We were later told by NASA exactly what happened. It was an accident that occurred on the probe that was sent to the surface of Titan. Titan is a moon in the outer solar system. That is interesting because it was one of the so-called ocean worlds. Literally covered with seas of methane and, based on the explosion, some oxygen. Methane, unfortunately, is highly combustible and extremely explosive. Methane, like gasoline, doesn't burn; once the combustion beings, it becomes explosive. The moon, not a large moon but still big enough, exploded in flames. The spark of the landing probe ignited the methane in the atmosphere, and Titan became a ball of fire.
As the oceans erupted, they burst and shattered Titan into four distinct pieces and 7 smaller pieces. One of the large pieces headed towards Earth, the smallest seven, and the other three pushed out further into the solar system. Likely to be intersected by the orbit of Saturn and then ultimately consumed by the gas giant. One wondered, of course, if a gas giant burbs when it eats a planet or, in this case, a moon. It was an accident for a spark to ignite Titan into a ball of fire in the night sky. What was left was still burning. Although again, heading towards Earth was a large piece, and running away from Earth were the three largest sections and the seven fragments large enough for us to identify. The Titan body wouldn't even get a chalk outline of where it had been killed. Not normally visible in the night sky with the naked eye, suddenly you could see Titan from anywhere on Earth. By tomorrow you will not be able to see much of the remaining burning moon. Rock doesn't necessarily burn. Methane burns, but the stone does not unless it is really hot. Still, as we sat in that room hoping that the press person for NASA would come back out and share more, we realized we weren't getting more. So, quietly we all issued our stories to the various television networks.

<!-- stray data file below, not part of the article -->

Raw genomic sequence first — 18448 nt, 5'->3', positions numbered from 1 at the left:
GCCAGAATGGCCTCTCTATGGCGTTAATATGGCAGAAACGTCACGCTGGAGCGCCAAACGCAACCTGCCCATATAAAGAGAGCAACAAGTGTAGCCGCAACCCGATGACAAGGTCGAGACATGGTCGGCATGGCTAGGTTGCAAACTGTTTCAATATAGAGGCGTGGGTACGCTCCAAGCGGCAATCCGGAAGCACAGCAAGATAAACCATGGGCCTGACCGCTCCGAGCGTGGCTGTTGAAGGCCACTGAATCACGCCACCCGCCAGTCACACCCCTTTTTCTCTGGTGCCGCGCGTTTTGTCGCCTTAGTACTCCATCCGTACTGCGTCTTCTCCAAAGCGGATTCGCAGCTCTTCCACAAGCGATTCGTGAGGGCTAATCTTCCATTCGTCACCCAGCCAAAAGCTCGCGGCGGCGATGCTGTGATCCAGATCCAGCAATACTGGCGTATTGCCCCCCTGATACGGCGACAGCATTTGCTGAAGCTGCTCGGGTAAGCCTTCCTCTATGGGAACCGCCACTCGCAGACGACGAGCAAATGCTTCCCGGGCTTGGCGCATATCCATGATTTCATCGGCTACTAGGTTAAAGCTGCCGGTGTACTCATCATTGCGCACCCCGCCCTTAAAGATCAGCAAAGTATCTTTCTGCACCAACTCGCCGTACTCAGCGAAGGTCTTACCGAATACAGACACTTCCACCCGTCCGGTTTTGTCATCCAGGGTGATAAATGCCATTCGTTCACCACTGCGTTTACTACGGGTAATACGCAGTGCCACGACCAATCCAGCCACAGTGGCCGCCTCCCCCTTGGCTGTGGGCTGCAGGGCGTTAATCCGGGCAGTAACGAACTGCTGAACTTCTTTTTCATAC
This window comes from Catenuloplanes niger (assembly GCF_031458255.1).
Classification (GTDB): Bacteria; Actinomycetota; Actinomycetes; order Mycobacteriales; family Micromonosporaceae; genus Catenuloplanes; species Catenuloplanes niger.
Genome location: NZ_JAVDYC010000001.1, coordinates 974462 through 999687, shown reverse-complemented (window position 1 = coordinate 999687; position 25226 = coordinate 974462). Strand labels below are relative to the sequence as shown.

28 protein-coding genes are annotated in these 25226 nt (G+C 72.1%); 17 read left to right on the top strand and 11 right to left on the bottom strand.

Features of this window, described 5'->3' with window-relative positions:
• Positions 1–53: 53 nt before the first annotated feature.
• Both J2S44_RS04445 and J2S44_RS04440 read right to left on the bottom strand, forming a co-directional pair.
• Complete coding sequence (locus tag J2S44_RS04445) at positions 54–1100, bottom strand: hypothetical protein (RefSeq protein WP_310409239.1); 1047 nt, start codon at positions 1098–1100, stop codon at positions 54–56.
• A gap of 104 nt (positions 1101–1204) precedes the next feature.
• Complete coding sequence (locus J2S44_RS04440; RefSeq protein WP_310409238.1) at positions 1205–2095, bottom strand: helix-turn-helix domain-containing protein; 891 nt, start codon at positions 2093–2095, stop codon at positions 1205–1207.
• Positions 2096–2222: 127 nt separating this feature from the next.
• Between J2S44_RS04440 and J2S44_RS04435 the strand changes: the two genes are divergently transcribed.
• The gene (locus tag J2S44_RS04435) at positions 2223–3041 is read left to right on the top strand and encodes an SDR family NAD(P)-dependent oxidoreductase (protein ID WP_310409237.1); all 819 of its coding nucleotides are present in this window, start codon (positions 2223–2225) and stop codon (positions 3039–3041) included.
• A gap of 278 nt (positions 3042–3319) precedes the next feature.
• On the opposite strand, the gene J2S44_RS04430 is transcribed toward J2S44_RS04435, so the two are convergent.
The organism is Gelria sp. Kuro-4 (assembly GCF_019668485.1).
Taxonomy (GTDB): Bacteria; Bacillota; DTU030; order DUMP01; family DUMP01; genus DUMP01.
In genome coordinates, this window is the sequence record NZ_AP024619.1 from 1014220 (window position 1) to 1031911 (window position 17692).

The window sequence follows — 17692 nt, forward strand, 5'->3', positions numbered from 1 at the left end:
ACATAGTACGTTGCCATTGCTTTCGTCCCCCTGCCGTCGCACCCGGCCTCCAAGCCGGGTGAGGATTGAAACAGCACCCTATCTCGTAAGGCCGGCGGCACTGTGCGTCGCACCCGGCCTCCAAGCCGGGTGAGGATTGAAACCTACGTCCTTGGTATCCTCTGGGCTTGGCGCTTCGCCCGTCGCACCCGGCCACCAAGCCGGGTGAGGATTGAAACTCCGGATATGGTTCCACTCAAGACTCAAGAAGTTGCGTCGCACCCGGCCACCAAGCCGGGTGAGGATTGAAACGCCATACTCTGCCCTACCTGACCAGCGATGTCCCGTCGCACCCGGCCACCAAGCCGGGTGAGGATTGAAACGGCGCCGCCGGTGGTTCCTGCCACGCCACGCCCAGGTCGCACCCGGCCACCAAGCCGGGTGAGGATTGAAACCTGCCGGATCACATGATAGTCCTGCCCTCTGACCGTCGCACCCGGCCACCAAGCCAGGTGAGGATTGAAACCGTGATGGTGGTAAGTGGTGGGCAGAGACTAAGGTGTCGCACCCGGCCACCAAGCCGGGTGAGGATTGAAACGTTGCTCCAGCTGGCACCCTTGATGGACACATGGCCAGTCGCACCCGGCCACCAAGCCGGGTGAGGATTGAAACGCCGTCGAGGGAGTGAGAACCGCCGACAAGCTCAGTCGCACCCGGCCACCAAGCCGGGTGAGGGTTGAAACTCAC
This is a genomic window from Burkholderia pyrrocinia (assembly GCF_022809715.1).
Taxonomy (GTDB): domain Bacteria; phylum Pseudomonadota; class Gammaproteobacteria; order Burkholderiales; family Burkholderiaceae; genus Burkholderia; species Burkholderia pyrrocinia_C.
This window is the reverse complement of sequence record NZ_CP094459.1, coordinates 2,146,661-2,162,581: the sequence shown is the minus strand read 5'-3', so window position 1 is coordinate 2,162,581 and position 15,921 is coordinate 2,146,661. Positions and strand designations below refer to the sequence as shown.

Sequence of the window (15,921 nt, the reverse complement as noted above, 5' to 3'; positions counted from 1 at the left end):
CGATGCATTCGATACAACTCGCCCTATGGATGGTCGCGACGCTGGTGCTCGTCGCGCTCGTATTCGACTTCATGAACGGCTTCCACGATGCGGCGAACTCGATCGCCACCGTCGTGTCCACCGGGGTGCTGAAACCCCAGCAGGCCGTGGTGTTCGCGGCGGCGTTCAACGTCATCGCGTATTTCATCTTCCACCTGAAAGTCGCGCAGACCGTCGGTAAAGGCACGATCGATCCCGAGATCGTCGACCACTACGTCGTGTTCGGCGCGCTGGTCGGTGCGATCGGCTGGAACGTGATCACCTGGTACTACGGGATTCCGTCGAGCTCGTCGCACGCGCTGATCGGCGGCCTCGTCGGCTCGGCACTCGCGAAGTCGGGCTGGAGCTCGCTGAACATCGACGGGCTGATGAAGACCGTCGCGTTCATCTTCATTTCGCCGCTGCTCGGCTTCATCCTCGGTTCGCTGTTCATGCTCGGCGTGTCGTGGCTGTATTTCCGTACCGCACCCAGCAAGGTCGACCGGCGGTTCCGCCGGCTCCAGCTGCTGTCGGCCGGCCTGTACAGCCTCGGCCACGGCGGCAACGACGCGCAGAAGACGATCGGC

Simply put, it was an accident, commentators worldwide argue. Many nations said that the US had done it on purpose. To prevent the use of Titan as a way station soldiers. Although in using that argument, one had to consider that if the US was going to use a way station on the way to the outer solar system, they would also use type. So destroying Titan in effect destroyed that way station. And we would have to deal with that pesky asteroid now barreling towards our planet.
An accident she had read. She clearly had been told to read this sheet and answer no questions. No remorse, no guilt, no horror, no second thoughts. Simply saying it was an accident, it was not meant to happen. Later that day, NASA would release the telemetry of what happened on the Titan Lander right before the explosion. What caused the spark and the accidental reality of batteries that got too hot. I closed my notebook and put it in my pocket. There was not going to be anything here today. I suspect the calls for congressional hearings will begin soon. Growing, those calls, louder and loud. Those calls and this accident will, for the time it would, put a damper on exploring the space around the Earth. So many fly-bys with no accidents. In fact, it had been years since NASA had experienced open public failure. As in the past, they would pull back for a time. You see, accidentally exploding another moon probably wouldn't look good. So I ended the article as I submitted with the simple phrase look up to the burning sky and watch Titan die.